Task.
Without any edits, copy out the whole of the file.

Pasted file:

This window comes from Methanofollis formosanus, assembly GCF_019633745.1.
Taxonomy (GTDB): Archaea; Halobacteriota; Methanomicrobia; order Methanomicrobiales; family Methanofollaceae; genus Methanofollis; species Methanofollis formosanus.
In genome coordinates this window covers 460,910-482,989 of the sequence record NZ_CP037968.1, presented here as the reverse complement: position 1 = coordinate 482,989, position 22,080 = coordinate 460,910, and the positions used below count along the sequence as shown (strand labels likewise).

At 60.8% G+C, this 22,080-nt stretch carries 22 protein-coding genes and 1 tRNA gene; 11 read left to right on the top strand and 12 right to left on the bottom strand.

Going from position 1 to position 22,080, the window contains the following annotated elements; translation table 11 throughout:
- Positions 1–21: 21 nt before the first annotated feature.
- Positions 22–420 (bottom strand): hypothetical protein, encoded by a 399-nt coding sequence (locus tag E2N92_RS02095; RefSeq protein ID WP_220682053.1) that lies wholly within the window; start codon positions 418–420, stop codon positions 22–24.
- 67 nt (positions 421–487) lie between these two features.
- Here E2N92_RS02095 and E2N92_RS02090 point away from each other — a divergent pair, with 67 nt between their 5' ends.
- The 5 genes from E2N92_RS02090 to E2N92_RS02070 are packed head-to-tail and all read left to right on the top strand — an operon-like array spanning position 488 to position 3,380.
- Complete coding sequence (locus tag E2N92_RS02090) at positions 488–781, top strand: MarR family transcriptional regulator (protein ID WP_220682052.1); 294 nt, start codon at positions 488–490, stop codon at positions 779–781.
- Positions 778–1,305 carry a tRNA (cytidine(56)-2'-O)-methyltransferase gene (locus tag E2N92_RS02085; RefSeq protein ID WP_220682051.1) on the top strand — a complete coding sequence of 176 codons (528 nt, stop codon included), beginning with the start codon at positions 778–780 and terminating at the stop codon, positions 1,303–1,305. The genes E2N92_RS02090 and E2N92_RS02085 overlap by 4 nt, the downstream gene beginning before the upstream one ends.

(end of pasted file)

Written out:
This window comes from Methanofollis formosanus, assembly GCF_019633745.1.
Taxonomy (GTDB): Archaea; Halobacteriota; Methanomicrobia; order Methanomicrobiales; family Methanofollaceae; genus Methanofollis; species Methanofollis formosanus.
In genome coordinates this window covers 460,910-482,989 of the sequence record NZ_CP037968.1, presented here as the reverse complement: position 1 = coordinate 482,989, position 22,080 = coordinate 460,910, and the positions used below count along the sequence as shown (strand labels likewise).

At 60.8% G+C, this 22,080-nt stretch carries 22 protein-coding genes and 1 tRNA gene; 11 read left to right on the top strand and 12 right to left on the bottom strand.

Going from position 1 to position 22,080, the window contains the following annotated elements; translation table 11 throughout:
- Positions 1–21: 21 nt before the first annotated feature.
- Positions 22–420 (bottom strand): hypothetical protein, encoded by a 399-nt coding sequence (locus tag E2N92_RS02095; RefSeq protein ID WP_220682053.1) that lies wholly within the window; start codon positions 418–420, stop codon positions 22–24.
- 67 nt (positions 421–487) lie between these two features.
- Here E2N92_RS02095 and E2N92_RS02090 point away from each other — a divergent pair, with 67 nt between their 5' ends.
- The 5 genes from E2N92_RS02090 to E2N92_RS02070 are packed head-to-tail and all read left to right on the top strand — an operon-like array spanning position 488 to position 3,380.
- Complete coding sequence (locus tag E2N92_RS02090) at positions 488–781, top strand: MarR family transcriptional regulator (protein ID WP_220682052.1); 294 nt, start codon at positions 488–490, stop codon at positions 779–781.
- Positions 778–1,305 carry a tRNA (cytidine(56)-2'-O)-methyltransferase gene (locus tag E2N92_RS02085; RefSeq protein ID WP_220682051.1) on the top strand — a complete coding sequence of 176 codons (528 nt, stop codon included), beginning with the start codon at positions 778–780 and terminating at the stop codon, positions 1,303–1,305. The genes E2N92_RS02090 and E2N92_RS02085 overlap by 4 nt, the downstream gene beginning before the upstream one ends.